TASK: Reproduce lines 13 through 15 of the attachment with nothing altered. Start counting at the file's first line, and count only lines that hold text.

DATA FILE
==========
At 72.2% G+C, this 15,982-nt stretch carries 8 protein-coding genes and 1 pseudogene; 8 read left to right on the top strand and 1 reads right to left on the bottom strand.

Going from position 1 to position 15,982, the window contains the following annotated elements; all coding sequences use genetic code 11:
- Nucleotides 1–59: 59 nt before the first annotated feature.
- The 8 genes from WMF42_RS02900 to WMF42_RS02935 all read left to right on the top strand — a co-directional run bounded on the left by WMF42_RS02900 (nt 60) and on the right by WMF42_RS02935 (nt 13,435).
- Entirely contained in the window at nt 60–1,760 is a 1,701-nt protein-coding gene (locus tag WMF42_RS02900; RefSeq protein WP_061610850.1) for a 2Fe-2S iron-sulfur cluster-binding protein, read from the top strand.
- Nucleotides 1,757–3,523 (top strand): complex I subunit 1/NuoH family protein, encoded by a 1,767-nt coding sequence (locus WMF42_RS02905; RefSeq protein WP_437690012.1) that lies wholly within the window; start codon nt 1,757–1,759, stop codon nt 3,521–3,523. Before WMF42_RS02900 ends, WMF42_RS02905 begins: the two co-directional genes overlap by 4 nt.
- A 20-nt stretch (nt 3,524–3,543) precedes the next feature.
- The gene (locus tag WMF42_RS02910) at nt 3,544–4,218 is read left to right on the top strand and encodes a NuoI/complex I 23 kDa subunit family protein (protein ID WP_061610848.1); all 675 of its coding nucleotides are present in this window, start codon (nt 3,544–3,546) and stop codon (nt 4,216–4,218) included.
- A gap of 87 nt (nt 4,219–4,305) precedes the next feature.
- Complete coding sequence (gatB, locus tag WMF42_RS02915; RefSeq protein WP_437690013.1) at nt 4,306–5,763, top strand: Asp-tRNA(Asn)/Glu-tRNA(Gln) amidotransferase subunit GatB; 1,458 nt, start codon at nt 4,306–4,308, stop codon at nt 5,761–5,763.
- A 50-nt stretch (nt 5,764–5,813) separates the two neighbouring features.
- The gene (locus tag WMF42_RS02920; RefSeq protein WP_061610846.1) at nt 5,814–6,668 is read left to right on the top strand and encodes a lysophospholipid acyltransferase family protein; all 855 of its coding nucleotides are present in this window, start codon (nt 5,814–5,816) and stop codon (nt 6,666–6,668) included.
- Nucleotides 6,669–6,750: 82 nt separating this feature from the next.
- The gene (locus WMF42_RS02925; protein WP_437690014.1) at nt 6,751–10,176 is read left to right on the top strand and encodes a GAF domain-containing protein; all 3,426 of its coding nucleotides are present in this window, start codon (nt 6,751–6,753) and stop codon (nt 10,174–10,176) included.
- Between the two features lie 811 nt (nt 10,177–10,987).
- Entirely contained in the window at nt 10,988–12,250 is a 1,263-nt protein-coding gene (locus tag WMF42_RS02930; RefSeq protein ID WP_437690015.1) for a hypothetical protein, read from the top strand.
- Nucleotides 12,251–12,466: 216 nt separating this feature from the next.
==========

- Nucleotides 6,669–6,750: 82 nt separating this feature from the next.
- The gene (locus WMF42_RS02925; protein WP_437690014.1) at nt 6,751–10,176 is read left to right on the top strand and encodes a GAF domain-containing protein; all 3,426 of its coding nucleotides are present in this window, start codon (nt 6,751–6,753) and stop codon (nt 10,174–10,176) included.
- Between the two features lie 811 nt (nt 10,177–10,987).